Jalen Adams: UConn Guard Makes Waves With Scoring

Photo courtesy of Stephen Slade.

By David Cordova

The UConn Huskies have had a great history of excellence on the court, especially during their days of dominance in the Big East Conference, with players such as Ray Allen, Khalid El-Amin, Ben Gordon, Kemba Walker and Shabazz Napier to name a few greats who once played in the backcourt for their illustrious program.

But now in the present day, there’s another guard that may end up on the names of those greats in UConn history when all is said and done. The talent comes in the form of the name of Jalen Adams.

The 6-foot-3 combo guard is a scoring threat is a player that can penetrate through the lane and score on an opponent in various ways. In many ways, he has also been the player that has consistently carried the team at many junctures this season.

Adams shoots over a Villanova defender. (Photo courtesy of Stephen Slade)

“I’m a crafty guard, I like to get to the basket, love getting out in transition, I can do a lot of passing the ball, scoring the ball. I’m still working, still trying to get better,” he says in regards to his game.

But then again, there’s something that drives him to be successful, and that is: “Just having so many people tell me that I wasn’t going to be good, I wasn’t going to be able to make it, so that’s always fuel to the fire for me,” says Adams.

Adams hails from Roxbury, which is a section of Boston, Massachusetts. When asked what it was like growing up in that section of Beantown, Adams replied, “It’s a tough area, especially playing basketball, there’s a lot of hard-nosed guys from there, Shabazz [Napier] being one of them, Wayne Selden being another. So pretty much when you play basketball out there and you get on the court, you gotta prove it, you can’t have all the hype, all the talk, you gotta get out there and prove it.”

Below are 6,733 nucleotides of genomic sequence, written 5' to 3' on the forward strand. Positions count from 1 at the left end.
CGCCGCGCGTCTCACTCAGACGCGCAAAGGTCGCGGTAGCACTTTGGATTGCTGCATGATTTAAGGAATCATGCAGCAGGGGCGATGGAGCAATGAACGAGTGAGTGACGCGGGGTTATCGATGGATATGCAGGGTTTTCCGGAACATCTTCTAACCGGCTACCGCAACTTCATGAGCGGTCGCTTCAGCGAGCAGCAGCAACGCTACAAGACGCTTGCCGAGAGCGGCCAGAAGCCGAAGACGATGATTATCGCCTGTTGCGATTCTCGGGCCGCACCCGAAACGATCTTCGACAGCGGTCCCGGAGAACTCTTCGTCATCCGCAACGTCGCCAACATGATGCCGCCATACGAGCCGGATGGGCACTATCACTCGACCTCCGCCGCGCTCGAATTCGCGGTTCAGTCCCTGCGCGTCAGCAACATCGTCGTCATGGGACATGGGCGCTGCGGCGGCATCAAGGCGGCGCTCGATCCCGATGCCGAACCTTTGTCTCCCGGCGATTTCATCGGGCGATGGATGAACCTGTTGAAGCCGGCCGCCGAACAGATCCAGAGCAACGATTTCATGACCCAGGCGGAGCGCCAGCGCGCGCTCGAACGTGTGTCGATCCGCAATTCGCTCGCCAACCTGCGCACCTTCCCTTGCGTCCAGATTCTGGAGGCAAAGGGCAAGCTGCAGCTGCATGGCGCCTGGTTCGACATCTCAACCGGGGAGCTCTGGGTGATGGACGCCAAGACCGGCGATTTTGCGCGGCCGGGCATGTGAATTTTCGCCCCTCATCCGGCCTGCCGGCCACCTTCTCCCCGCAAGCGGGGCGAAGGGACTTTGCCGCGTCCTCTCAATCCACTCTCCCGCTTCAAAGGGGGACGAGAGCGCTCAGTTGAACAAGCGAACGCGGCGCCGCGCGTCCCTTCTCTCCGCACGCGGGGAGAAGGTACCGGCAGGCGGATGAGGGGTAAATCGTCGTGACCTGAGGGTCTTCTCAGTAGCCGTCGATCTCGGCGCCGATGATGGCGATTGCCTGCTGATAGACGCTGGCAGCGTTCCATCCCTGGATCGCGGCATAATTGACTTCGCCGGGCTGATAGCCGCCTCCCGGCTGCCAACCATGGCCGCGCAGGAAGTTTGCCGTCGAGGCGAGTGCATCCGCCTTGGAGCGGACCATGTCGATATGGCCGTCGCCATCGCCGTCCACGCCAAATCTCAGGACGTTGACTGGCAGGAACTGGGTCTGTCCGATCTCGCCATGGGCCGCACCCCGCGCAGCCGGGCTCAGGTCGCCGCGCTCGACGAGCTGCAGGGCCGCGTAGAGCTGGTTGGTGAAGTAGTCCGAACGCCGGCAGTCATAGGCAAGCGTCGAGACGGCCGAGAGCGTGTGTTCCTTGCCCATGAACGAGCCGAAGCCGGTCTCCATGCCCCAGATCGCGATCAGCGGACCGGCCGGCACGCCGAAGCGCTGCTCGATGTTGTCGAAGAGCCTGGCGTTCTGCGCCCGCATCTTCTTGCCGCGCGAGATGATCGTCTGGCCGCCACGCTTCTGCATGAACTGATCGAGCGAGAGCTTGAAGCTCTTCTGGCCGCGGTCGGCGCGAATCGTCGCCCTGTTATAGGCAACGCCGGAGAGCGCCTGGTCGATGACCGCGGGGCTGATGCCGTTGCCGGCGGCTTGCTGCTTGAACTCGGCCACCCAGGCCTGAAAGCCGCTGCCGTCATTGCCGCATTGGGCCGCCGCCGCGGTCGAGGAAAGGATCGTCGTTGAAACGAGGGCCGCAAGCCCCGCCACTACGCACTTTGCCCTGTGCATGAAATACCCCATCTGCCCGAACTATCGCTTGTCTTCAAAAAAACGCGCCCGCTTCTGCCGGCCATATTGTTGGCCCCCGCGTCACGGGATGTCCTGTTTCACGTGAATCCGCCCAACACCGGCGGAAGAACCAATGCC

Adams first started out at Melrose High School, a local school in the Boston area, and then moved on to Cushing Academy, a top-tier prep school that is an hour and a half away from Boston, and plays in one of top prep school conferences in the nation, the NEPSAC. At Cushing, he helped lead the Penguins to two straight NEPSAC titles.

Adams pushes the ball up the court at Adidas Nations. (Photo courtesy of Adidas Basketball)

Then, he did a post-graduate year at Brewster Academy in New Hampshire, which is another NEPSAC powerhouse, in 2014-15, where he led the Bobcats to a 34-1 record, a NEPSAC Class AAA title and the National Prep Showcase, while averaging 16 points, five rebounds and 4.5 assists per game and racking up the NEPSAC Class AAA First Team honors.

“It was a great experience there,” says Adams of his time at Brewster, “I love Brewster Academy, Coach [Jason] Smith and Coach [Josh] Lee did a great job recruiting me, and recruiting other guys to come play there. We had a great team, I think we lost one game all season, won the championship, NEPSAC, all of that, so it was a great time up there.”